Abstract

We report the use of a terahertz (THz) transparent material, cyclic olefin copolymer (COC or TOPAS), for fabricating a hollow-core antiresonant fiber that provides an electromagnetic wave guidance in the THz regime. A novel fabrication technique to realize a hollow-core antiresonant polymer optical fiber (HC-ARPF) for THz guidance is proposed and demonstrated. The fiber is directly extruded in a single-step procedure using a conventional fused deposition modeling 3D printer. The fiber geometry is defined by a structured nozzle manufactured with a metal 3D printer, which allows tailoring of the nozzle design to the various geometries of microstructured optical fibers. The possibility to use the HC-ARPF made from TOPAS for guiding in the THz region is theoretically and experimentally assessed through the profile of mode simulation and time-frequency diagram (spectrogram) analysis.

© 2021 Chinese Laser Press

1. INTRODUCTION

Terahertz (THz) is electromagnetic radiation with frequency ν0.110THz (corresponding to the free-space wavelength range from λ3mm down to λ30μm), which lies in the gap between the microwave and infrared regions. THz waves have attracted significant interest in the last decade owing to their unique characteristic ability to penetrate most dielectric materials. THz waves provide better resolution in imaging because the wavelengths are shorter compared to microwave and millimeter waves [15]. Thus, imaging and nondestructive testing are among the most promising THz applications. THz waves can also interact with organic tissue without causing any damage because of their non-ionizing nature. Therefore, THz waves can also be applied for nondestructive medical applications, biomedical sensing, and endoscopy [611]. Most importantly, THz waves can also be used in wireless communications to increase data transmission, due to the large bandwidth of the THz band [12]. Traditionally in astronomy and meteorological satellites [13], there is an interest in THz waves for imaging and spectroscopy applications [14,15].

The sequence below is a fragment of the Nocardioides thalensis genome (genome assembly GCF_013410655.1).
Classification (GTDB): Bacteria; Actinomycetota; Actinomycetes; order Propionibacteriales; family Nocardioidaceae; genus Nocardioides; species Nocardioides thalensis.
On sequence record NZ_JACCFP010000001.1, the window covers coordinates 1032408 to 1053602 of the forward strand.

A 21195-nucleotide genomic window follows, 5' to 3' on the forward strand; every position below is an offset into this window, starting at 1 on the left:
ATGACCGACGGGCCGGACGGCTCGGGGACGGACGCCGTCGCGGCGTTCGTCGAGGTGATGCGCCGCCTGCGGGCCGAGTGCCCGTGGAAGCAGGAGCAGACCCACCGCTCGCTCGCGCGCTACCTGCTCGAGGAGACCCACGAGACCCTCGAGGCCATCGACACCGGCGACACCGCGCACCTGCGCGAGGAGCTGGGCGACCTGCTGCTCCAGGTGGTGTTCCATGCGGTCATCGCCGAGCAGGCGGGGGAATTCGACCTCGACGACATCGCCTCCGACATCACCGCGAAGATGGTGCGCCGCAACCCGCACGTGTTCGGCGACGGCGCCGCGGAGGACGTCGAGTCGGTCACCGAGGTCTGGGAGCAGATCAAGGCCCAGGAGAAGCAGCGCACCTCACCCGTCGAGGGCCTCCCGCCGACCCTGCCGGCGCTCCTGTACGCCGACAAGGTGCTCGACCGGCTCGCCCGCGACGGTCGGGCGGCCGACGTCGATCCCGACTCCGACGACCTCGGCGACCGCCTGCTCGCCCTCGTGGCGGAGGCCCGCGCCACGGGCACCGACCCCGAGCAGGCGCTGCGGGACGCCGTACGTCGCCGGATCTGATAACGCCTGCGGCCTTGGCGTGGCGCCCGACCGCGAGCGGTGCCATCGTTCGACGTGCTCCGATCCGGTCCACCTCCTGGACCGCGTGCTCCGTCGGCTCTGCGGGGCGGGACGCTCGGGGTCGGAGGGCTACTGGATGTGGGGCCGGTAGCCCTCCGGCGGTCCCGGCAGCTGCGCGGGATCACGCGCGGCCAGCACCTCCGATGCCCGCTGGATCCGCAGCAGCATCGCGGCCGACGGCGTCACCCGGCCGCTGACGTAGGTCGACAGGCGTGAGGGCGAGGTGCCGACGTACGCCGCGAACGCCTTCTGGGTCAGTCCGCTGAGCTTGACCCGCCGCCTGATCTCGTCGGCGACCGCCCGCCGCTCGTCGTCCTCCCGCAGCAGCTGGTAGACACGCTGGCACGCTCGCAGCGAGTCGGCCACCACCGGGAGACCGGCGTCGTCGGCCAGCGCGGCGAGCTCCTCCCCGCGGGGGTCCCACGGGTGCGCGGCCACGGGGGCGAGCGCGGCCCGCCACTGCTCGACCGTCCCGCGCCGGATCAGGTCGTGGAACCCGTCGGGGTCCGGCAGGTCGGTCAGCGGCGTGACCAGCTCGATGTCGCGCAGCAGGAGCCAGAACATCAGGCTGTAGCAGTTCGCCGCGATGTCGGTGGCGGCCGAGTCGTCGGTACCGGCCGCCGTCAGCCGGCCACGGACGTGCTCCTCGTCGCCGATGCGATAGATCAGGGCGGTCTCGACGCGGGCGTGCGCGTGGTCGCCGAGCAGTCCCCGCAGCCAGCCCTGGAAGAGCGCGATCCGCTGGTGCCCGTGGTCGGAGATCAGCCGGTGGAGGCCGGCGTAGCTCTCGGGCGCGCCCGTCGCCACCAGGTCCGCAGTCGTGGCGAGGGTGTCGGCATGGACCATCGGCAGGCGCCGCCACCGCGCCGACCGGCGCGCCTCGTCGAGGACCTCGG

Despite THz waves being shown to be beneficial for many applications, most THz systems are based on free-space optics which are complex, delicate, and require frequent alignment. Terahertz waveguides and optical fibers have been developed to allow for THz waves to be delivered to remote locations in environments that may be hazardous, to reduce the complexity in optical alignment and for efficient coupling between emitters and detectors. Many applications of THz waveguides have been demonstrated for applications such as imaging [16], microscopy [17], and THz quantum-cascade lasers [18]. Moreover, THz waveguides could also be used for detection of chemical reactions [19] and for medical endoscopy of internal organs by utilizing flexible waveguides [20]. Over the past decade, a large amount of research in THz waveguide design and fabrication has focused on achieving low-loss and low-dispersion THz waveguides and THz optical fibers.

Several polymer optical fiber designs have been exploited as THz waveguides because of the low cost and accessibility of materials [21,22]. However, THz waves are strongly absorbed by most polymeric and vitreous materials, leading to high loss. A challenge in the design of a polymer optical fiber for THz guiding lies in the high material absorption for these frequencies. The first low-loss THz polymer waveguide was proposed in 2000 by using thick, high-density polyethylene (HDPE) [23]. In 2002, HDPE was used to fabricate a THz-guiding microstructured polymer optical fiber, which exhibited losses of the order of 0.5cm1 over a 2 cm long sample [24]. Polytetrafluoroethylene (PTFE or Teflon) is one of the polymers that has low absorption loss in the THz range. In 2004, a PTFE THz fiber with 0.1cm1 loss over a 10 cm length was demonstrated [25]. Although HDPE and PTFE have a low material absorption (0.3cm1) in the THz range compared with conventional polymers used for optical fibers, low-loss operation is located only at 1THz. Therefore, expanded research on polymer THz waveguides has been carried out to develop polymers with lower loss over a wide range of THz frequencies.

Thermoplastic cyclic olefin copolymer (COC, also called TOPAS) has quickly become one of the choice polymers for fabricating THz optical fiber due to its low material attenuation in the THz regime. TOPAS optical fibers with hexagonal hole arrays and lengths of 9 cm were demonstrated in 2009 [26] and exhibited a loss smaller than 0.5cm1 over the frequency range of 0.1–3 THz. In 2013, hollow-core terahertz photonic crystal fiber made of TOPAS was designed and fabricated with a propagation loss of 0.75 dB/m at 0.6 THz [27]. More designs of TOPAS THz fibers were proposed in 2017, including the THz suspended porous microstructured fiber for 2.5 THz waveguiding and the hybrid core porous THz fiber [28,29]. Although TOPAS is one of the materials that has low absorption when operating in the THz region, the transmission loss of index guiding THz fiber is still over 2 dB/cm at 1 THz [22].